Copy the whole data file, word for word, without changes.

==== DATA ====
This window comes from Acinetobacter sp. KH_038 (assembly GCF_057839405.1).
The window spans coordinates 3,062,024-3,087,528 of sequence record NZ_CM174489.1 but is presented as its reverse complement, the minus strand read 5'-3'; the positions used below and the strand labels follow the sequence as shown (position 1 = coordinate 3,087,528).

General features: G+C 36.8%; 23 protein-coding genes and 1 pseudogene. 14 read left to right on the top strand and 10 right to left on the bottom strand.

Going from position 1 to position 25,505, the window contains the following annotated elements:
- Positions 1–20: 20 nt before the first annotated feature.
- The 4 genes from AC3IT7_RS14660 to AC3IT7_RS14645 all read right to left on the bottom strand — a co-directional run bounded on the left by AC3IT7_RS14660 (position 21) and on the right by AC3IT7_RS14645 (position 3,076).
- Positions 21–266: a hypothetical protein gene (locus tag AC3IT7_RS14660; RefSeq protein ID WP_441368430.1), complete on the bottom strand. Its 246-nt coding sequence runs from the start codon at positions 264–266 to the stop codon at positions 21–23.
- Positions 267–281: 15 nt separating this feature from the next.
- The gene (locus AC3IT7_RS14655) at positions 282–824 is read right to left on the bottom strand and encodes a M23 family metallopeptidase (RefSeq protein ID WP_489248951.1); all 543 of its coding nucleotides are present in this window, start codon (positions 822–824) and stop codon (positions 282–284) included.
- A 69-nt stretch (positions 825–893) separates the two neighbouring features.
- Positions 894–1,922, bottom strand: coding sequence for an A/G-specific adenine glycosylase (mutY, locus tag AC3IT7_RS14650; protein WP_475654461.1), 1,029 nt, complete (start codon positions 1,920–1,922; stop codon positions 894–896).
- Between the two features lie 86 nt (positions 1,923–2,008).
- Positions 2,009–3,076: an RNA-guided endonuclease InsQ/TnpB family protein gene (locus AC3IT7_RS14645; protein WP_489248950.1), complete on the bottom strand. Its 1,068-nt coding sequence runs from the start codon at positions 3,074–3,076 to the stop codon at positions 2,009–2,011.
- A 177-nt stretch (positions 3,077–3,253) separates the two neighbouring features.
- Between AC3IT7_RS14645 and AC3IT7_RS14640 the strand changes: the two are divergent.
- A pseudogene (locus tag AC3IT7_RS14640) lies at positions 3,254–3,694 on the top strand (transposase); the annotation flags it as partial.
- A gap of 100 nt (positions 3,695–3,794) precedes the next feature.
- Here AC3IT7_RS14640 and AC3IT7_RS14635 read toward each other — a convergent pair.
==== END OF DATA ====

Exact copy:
This window comes from Acinetobacter sp. KH_038 (assembly GCF_057839405.1).
The window spans coordinates 3,062,024-3,087,528 of sequence record NZ_CM174489.1 but is presented as its reverse complement, the minus strand read 5'-3'; the positions used below and the strand labels follow the sequence as shown (position 1 = coordinate 3,087,528).

General features: G+C 36.8%; 23 protein-coding genes and 1 pseudogene. 14 read left to right on the top strand and 10 right to left on the bottom strand.

Going from position 1 to position 25,505, the window contains the following annotated elements:
- Positions 1–20: 20 nt before the first annotated feature.
- The 4 genes from AC3IT7_RS14660 to AC3IT7_RS14645 all read right to left on the bottom strand — a co-directional run bounded on the left by AC3IT7_RS14660 (position 21) and on the right by AC3IT7_RS14645 (position 3,076).
- Positions 21–266: a hypothetical protein gene (locus tag AC3IT7_RS14660; RefSeq protein ID WP_441368430.1), complete on the bottom strand. Its 246-nt coding sequence runs from the start codon at positions 264–266 to the stop codon at positions 21–23.
- Positions 267–281: 15 nt separating this feature from the next.
- The gene (locus AC3IT7_RS14655) at positions 282–824 is read right to left on the bottom strand and encodes a M23 family metallopeptidase (RefSeq protein ID WP_489248951.1); all 543 of its coding nucleotides are present in this window, start codon (positions 822–824) and stop codon (positions 282–284) included.
- A 69-nt stretch (positions 825–893) separates the two neighbouring features.
- Positions 894–1,922, bottom strand: coding sequence for an A/G-specific adenine glycosylase (mutY, locus tag AC3IT7_RS14650; protein WP_475654461.1), 1,029 nt, complete (start codon positions 1,920–1,922; stop codon positions 894–896).
- Between the two features lie 86 nt (positions 1,923–2,008).
- Positions 2,009–3,076: an RNA-guided endonuclease InsQ/TnpB family protein gene (locus AC3IT7_RS14645; protein WP_489248950.1), complete on the bottom strand. Its 1,068-nt coding sequence runs from the start codon at positions 3,074–3,076 to the stop codon at positions 2,009–2,011.
- A 177-nt stretch (positions 3,077–3,253) separates the two neighbouring features.
- Between AC3IT7_RS14645 and AC3IT7_RS14640 the strand changes: the two are divergent.
- A pseudogene (locus tag AC3IT7_RS14640) lies at positions 3,254–3,694 on the top strand (transposase); the annotation flags it as partial.
- A gap of 100 nt (positions 3,695–3,794) precedes the next feature.
- Here AC3IT7_RS14640 and AC3IT7_RS14635 read toward each other — a convergent pair.